Thursday, October 21, 2010

My Dad and his stories. . . .

Those of you who knew my father were aware that one of the greatest pleasures of knowing him was the opportunity to listen to the various stories that he told concerning his rather unusual life. The truth is that Roy was actually quite a shy man and he covered up his feelings of awkwardness by talking. He had had many exceptional experiences during his life, from stories of the Second World War to Los Angeles in the 1960s, and he had been an avid reader so he rarely lacked topics on which to ruminate in social settings. He almost always had some interesting story ready at hand which he usually related to his audience in an animated manner in an effort to cover up his almost constant feelings of nervousness. Despite being shy, my dad was also somewhat vain and actually liked being the centre of attention and genuinely enjoyed entertaining people with his anecdotes. He survived his twenty years of teaching because when he stood in front of a class of students he thought of himself as an actor and the students as an audience.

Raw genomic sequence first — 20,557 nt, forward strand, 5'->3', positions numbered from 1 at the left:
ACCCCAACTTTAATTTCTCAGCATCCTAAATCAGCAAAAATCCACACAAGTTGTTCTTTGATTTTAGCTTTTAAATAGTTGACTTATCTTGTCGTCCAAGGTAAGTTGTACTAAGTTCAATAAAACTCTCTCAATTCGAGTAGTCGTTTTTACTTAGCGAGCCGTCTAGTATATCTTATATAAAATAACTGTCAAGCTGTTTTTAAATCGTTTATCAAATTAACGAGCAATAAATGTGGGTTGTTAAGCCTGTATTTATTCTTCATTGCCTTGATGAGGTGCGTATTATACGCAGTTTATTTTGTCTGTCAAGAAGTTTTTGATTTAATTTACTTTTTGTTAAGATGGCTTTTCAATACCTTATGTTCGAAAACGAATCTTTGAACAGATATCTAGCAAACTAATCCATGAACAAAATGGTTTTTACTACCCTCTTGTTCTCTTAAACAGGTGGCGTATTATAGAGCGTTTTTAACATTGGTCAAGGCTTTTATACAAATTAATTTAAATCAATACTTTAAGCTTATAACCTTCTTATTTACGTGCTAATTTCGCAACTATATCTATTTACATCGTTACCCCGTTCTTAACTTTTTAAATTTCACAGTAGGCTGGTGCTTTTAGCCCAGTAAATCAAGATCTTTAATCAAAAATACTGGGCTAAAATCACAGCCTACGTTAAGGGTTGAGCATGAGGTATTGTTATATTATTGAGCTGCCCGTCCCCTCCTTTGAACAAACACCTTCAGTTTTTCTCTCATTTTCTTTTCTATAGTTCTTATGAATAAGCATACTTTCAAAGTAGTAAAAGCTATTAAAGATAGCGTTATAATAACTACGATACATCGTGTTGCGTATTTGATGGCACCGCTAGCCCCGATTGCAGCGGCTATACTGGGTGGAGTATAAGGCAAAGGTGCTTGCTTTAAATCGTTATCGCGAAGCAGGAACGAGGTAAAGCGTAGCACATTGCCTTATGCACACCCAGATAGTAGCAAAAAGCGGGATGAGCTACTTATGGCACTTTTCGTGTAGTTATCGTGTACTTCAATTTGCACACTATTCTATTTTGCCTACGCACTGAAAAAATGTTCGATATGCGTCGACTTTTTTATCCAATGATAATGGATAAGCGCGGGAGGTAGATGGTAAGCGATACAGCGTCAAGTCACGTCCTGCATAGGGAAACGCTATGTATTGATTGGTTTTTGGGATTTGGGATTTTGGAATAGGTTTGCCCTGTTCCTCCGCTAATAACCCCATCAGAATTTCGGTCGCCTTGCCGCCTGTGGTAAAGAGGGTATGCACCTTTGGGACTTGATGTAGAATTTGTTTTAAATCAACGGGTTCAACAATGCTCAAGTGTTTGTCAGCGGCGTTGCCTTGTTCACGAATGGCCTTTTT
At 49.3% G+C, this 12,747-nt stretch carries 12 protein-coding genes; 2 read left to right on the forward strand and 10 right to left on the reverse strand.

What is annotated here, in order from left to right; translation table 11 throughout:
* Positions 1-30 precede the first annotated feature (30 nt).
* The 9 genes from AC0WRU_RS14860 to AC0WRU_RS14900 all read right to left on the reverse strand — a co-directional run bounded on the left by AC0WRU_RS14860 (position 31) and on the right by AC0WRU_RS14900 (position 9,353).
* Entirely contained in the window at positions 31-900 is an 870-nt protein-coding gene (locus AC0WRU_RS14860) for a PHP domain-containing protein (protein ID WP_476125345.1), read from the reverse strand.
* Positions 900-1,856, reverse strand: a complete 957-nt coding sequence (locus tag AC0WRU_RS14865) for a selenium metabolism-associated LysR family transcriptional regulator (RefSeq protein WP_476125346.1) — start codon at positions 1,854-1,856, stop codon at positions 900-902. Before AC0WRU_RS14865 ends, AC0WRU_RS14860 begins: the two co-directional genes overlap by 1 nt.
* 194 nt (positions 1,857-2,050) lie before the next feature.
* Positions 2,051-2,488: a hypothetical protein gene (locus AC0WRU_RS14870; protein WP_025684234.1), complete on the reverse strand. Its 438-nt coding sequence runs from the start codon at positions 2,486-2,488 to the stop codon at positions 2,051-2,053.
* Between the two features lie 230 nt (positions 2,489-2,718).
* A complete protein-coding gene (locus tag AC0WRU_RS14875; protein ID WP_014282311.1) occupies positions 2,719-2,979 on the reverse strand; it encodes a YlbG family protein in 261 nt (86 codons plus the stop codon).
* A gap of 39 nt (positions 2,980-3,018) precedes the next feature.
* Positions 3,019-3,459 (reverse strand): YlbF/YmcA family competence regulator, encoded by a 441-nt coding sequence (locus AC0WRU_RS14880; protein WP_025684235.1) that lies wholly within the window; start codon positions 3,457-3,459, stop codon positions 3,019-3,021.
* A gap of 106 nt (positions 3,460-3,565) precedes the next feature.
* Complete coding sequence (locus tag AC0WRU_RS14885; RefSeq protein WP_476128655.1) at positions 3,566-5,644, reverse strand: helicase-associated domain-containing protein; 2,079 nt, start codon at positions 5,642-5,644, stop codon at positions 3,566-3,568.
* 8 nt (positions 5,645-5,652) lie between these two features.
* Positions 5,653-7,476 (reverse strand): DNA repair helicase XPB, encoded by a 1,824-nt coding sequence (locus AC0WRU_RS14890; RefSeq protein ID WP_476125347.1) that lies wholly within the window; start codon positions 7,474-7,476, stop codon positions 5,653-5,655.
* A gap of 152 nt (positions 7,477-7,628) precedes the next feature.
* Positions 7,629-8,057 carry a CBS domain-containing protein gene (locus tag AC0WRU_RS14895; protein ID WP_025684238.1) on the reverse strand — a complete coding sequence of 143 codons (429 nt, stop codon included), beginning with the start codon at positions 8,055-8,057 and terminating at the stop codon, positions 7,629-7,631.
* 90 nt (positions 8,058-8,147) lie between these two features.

Some of Roy’s best stories revolved around the time he was attempting to become a criminal. Roy had grown up during the war years in England and suffered from the instability that those years brought to the lives of many. Like many children, he had been evacuated out of the Capital to the countryside to avoid the Blitz and these evacuation experiences were not wholly pleasant. His parents brought him home for the last two years of the war and so he saw the devastation first hand during the difficult period of flying bombs and U2 rockets. His time at school was severely disrupted by the war and by the time the Allies finally gained victory in Europe my dad was a somewhat troubled young man. Despite having a natural intelligence, he couldn’t bring himself to fit back into the school system and by the time he was 14 he had dropped out entirely. Being something of a romantic and an avid movie-goer Roy’s imagination fed on one too many Hollywood narratives and by the time he was seventeen he found himself determined to pursue a life of crime. He pictured himself as a thief, imagining an exciting and prosperous life on the lam.